1 Execution site(s)
Zdislav Y., born in 1932: “The Germans started to chase and abuse the Jews immediately after the occupation. I don’t understand why they were so aggressive against them, why they wanted to exterminate them. In the beginning the Jews lived in their houses and then the ghetto was created. Eleven or twelve elderly Jews were killed there as they couldn’t walk. It happened at night. The younger ones escaped to the forest” (Witness n°920, interviewed in Khotenchitsy, on July 30, 2017)
Khotenchitsy is located 45 kilometers north of Minsk. In 1920-1939 the village was under the Polish rule and in 1939 it became a part of the USSR as a result of the Molotov-Ribbentrop Pact. On the eve of the war about 80 Jews lived in the village. Most of them were engaged in commerce and owned shops, as well as a bakery. Some were artisans. Khotenchitsy was occupied by the German forces on July 3, 1941.
The Germans started to chase and humiliate the Jews immediately after the occupation. According to the historical sources before the creation of the ghetto about 100 Jews were locked up in the local school building for several days. Later they were resettled to the ghetto that consisted only of several small houses located outside the village. The ghetto was fenced in with barbed wire built by the requisitioned villagers and Jews. The Jews were required to perform different types of heavy labor, such as road and railroad repairing and cleaning. On March 14, 1942 partisans attacked the Khotenchitsy estate. As a result on March 17, 1942 a detachment of German Security police arrived to Ilia, a village located 15 km north-west from Khotenchitsy, and executed about 900 Jews, including 720 Jews from Ilia and 180 Jews from the nearby villages. A Jewish survivor from the Ilia ghetto arrived to Khotenchitsy to relay the information about what had happened and to warn the Jews there that they would also be killed. Fifteen Jewish families, about 70 Jews in all, decided to escape from the ghetto and join the partisans in the forest. At night they managed to escape, leaving behind about 11-13 Jews who were unable to walk.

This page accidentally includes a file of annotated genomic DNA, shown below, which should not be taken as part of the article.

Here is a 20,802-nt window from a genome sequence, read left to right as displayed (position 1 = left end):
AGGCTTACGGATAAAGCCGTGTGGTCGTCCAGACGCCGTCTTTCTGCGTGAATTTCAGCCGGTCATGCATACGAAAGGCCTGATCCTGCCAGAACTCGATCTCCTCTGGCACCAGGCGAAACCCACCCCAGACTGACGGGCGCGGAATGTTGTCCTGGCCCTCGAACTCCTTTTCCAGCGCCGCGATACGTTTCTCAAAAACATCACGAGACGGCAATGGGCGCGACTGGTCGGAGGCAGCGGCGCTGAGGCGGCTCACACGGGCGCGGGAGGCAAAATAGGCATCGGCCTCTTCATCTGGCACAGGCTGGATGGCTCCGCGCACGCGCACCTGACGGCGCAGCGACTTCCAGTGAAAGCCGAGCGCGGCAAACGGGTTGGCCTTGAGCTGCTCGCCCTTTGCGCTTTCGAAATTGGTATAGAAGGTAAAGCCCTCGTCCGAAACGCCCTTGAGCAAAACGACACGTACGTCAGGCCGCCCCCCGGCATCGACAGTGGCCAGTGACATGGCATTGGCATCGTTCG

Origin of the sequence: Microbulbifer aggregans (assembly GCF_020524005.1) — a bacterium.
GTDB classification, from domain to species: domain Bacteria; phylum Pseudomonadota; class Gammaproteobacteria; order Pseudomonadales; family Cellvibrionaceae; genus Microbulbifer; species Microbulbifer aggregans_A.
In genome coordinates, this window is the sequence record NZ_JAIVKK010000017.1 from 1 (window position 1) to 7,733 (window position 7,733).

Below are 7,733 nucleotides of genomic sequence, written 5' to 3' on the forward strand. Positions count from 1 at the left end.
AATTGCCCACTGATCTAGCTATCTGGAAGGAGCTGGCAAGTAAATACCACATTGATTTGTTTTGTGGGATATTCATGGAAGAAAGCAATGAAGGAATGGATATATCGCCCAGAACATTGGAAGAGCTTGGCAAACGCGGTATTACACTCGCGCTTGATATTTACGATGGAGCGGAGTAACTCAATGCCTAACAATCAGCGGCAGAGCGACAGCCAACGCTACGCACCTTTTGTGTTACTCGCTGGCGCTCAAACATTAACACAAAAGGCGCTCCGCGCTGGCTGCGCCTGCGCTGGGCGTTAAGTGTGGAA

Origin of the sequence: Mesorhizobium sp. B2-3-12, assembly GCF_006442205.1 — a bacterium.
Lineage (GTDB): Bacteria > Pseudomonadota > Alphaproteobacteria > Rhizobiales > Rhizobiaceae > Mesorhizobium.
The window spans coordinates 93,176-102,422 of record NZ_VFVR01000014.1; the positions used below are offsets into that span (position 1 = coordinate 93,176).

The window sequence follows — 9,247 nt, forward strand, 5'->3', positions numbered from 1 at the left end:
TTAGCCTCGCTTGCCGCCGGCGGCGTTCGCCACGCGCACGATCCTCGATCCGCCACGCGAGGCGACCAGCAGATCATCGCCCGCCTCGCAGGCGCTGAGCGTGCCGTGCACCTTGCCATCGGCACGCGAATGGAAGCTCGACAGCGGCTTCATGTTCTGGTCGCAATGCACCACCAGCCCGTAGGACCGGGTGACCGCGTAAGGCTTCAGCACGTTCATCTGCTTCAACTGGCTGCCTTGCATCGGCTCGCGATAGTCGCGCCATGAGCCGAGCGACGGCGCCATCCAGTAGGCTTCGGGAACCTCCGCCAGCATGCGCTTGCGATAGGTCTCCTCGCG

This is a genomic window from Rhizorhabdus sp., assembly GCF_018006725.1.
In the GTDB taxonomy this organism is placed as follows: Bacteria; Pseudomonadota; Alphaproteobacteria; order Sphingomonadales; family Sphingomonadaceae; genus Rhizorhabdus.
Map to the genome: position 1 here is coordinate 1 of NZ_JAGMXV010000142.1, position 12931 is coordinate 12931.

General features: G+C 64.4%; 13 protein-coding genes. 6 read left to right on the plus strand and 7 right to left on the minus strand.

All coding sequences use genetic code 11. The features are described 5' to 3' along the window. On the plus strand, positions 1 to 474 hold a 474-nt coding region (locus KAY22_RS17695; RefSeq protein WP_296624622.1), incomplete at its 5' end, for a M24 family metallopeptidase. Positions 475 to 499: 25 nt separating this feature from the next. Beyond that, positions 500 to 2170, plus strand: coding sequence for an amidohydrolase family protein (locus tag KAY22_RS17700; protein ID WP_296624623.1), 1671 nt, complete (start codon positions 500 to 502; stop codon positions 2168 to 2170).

For more information about the execution in Ilia please refer to the corresponding profile
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